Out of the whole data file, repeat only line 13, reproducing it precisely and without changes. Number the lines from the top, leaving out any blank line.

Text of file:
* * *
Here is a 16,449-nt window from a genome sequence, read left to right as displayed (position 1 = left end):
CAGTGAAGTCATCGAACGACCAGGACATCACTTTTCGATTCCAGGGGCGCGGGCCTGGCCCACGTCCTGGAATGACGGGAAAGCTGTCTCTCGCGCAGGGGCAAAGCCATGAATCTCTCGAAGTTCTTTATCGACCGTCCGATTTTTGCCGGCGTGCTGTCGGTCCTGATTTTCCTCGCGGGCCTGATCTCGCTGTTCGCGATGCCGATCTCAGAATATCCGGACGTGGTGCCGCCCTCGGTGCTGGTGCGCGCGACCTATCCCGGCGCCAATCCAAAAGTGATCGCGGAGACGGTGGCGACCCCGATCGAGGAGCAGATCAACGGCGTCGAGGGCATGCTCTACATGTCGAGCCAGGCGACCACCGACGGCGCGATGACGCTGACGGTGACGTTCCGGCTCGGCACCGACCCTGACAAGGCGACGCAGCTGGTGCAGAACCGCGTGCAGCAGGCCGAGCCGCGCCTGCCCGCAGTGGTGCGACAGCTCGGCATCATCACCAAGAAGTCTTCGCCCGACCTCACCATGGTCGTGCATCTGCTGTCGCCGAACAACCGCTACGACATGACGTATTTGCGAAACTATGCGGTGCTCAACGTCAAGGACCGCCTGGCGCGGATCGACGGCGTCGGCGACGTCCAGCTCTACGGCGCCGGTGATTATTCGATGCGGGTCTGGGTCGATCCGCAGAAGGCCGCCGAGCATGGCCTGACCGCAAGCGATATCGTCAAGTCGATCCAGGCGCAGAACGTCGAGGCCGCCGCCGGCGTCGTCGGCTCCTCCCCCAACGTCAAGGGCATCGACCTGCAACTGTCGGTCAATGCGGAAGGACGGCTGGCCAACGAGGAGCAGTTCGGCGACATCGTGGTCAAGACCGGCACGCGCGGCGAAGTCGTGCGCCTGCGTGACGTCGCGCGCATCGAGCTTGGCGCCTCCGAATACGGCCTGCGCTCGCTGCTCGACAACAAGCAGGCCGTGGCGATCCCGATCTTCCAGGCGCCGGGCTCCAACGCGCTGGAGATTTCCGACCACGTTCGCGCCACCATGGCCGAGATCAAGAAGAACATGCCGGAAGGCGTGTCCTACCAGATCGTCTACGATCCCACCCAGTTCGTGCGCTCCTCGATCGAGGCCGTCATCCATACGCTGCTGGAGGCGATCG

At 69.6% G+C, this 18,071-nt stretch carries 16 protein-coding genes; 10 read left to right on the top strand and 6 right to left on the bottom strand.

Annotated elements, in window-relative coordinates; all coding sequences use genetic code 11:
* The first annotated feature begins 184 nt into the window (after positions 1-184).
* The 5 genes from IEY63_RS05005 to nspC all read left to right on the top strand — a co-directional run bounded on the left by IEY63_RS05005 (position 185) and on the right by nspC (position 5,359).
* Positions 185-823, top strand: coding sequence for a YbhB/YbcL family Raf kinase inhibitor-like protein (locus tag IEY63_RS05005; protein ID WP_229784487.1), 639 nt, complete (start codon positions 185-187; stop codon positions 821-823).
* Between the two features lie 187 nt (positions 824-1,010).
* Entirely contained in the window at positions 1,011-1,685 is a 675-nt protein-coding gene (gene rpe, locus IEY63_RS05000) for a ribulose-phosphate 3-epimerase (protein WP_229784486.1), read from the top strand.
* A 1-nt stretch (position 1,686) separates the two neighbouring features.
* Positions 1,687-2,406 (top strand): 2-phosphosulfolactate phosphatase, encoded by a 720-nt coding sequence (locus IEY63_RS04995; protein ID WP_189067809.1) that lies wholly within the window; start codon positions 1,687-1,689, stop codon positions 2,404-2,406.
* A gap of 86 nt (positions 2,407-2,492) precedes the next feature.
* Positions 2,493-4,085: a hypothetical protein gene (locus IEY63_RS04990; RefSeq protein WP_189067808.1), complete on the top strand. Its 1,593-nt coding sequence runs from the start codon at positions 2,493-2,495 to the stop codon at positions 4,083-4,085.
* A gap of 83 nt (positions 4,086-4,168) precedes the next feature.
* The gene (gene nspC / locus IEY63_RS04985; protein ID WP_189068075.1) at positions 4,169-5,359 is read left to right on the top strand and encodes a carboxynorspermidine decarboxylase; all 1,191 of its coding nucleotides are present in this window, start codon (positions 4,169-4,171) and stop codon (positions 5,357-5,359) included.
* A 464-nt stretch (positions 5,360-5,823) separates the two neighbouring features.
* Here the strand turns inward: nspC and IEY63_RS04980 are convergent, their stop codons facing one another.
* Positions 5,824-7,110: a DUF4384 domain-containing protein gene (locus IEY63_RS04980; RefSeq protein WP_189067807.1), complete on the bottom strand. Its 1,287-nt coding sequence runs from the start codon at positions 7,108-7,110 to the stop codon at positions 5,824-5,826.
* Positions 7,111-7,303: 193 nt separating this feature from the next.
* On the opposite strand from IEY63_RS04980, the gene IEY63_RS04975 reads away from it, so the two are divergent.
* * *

* Positions 2,493-4,085: a hypothetical protein gene (locus IEY63_RS04990; RefSeq protein WP_189067808.1), complete on the top strand. Its 1,593-nt coding sequence runs from the start codon at positions 2,493-2,495 to the stop codon at positions 4,083-4,085.